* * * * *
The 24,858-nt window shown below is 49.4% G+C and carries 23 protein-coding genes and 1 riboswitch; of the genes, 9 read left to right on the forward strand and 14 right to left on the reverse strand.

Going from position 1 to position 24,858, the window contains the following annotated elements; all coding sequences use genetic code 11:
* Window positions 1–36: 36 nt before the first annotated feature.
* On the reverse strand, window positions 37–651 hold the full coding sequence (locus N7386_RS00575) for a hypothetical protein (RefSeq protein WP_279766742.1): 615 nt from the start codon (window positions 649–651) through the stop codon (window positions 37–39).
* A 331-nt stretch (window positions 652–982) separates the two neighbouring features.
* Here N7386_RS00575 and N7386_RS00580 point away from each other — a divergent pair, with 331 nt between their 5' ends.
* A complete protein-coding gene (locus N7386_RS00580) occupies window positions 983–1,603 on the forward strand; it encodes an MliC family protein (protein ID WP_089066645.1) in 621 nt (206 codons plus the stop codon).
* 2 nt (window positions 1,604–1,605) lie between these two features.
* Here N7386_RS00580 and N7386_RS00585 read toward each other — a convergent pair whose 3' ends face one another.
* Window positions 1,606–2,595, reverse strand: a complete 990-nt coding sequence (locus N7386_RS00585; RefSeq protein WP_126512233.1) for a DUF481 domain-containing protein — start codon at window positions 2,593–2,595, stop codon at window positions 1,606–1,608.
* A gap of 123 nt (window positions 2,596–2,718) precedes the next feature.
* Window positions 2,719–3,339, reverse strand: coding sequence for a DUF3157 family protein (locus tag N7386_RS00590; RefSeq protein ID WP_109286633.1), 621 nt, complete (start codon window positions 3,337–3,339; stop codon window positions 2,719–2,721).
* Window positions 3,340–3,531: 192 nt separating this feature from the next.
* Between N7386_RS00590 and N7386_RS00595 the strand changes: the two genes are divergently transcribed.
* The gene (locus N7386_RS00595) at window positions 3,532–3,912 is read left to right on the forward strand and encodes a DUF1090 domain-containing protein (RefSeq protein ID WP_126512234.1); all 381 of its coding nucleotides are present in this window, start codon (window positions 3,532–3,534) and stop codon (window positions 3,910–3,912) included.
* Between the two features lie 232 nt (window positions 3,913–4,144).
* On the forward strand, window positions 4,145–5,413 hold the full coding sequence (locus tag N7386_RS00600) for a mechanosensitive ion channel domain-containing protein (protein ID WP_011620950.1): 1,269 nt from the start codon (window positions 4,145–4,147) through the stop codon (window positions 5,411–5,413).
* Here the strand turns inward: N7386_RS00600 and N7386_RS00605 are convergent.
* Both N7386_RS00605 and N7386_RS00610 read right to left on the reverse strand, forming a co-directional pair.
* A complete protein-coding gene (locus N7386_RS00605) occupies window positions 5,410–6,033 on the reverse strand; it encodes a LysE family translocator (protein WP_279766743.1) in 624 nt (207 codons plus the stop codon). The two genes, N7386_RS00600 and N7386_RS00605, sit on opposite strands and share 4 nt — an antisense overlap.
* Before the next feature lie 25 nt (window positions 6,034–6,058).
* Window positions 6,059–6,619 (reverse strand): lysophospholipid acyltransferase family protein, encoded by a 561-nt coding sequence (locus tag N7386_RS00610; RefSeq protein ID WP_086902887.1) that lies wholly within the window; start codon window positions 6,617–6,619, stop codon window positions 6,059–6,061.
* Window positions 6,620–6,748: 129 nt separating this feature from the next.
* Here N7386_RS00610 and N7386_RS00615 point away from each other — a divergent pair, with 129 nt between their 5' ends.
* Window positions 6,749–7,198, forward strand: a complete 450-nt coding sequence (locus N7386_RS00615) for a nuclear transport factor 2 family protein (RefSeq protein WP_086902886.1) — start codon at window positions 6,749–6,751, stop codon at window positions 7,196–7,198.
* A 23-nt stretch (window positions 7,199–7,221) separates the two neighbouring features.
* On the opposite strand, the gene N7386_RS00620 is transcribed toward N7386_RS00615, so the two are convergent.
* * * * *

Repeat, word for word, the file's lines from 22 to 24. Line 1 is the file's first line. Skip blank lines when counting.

* Window positions 6,059–6,619 (reverse strand): lysophospholipid acyltransferase family protein, encoded by a 561-nt coding sequence (locus tag N7386_RS00610; RefSeq protein ID WP_086902887.1) that lies wholly within the window; start codon window positions 6,617–6,619, stop codon window positions 6,059–6,061.
* Window positions 6,620–6,748: 129 nt separating this feature from the next.
* Here N7386_RS00610 and N7386_RS00615 point away from each other — a divergent pair, with 129 nt between their 5' ends.